There are some amazing fire-related stories in Bollywood, that are hardly known to many of you. In the blog post for today, FPCS likes to draw your attention to a few of these stories.
Dadasaheb Phalke’s “Raja Harishchandra” was the first known event involving the destruction of cinematic property (1913). It occurred a few years after the film was completed. In 1917, the last print of his picture caught fire while being transported by a bullock wagon from one movie tent to another. Phalke rushed through re-shooting the whole film to create today’s version.
The renowned actress Nargis got trapped in a fire on the sets of the epic “Mother India” in one of the scenes. As she truly became confined and the worst was being suspected, the situation became critical. Sunil Dutt, a young actor who portrayed Nargis’ son in the movie, ran into the fire, risked his life, and pulled her to safety. Quickly grabbing a blanket, Dutt was able to save Nargis by wrapping it around her. Dutt received burns but earned Nargis’ affection. That year, they got hitched.
On the sets of Sanjay Khan’s “The Sword of Tipu Sultan,” a terrible fire claimed the lives of 50 people and left him with serious burns that altered the appearance of his face.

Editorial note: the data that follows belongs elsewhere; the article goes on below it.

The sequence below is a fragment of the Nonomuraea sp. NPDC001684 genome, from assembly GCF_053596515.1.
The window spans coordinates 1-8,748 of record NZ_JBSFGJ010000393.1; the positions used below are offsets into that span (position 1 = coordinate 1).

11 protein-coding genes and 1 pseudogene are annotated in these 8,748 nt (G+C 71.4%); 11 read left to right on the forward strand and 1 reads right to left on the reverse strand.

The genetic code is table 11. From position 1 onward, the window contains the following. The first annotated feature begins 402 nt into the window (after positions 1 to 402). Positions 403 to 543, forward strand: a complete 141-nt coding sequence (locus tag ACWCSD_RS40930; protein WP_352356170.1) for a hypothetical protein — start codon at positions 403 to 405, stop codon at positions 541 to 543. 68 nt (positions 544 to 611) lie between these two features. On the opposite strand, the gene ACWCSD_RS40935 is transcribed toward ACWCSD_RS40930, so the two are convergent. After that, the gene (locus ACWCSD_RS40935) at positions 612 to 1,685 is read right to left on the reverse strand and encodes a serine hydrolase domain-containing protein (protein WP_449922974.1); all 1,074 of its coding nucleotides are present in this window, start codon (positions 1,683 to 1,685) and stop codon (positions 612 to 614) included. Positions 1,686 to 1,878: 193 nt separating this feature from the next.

In a more recent incident, three crew members were wounded when a fire broke out on the set of Salman Khan’s “Dabangg 2.” According to reports, the actors and crew were filming at Mehboob Studio in Bandra, Mumbai, when the fire broke out due to an electric blast. Based on the report, the injured were taken to Lilavati Hospital and were all declared safe. A fire broke out lately during the filming of “ABCD 2,” a film starring Varun Dhawan and Shraddha Kapoor, in a Mumbai studio. After that, 600 people, including the cast and staff, were evacuated. Nobody was wounded, and the fire was extinguished quickly.
Sanjay Leela Bhansali had a really unpleasant experience with fire. In February 2004 in Mumbai, a large fire broke out on the set of Sanjay Leela Bhansali’s “Black,” destroying film equipment worth Rs. 200,000 and injuring a few individuals only slightly. In 2002, a fire that started at the “Devdas” filming location claimed the lives of two persons. When “Hum Dil De Chuke Sanam” was being filmed in 2000, a comparable occurrence occurred.
Besides movies, the TV business has also seen its share of tragic fires. Though there were no deaths, the producers of the TV program “Comedy Nights With Kapil Sharma” sustained significant damages and were forced to move their filming to a different site while the set was being restored in 2013.
Not only Bollywood Industry, but there are other examples from all kinds of businesses that show that fire doesn’t spare anyone if you don’t know how to manage it. Therefore, it’s wise to take preventative measures in advance.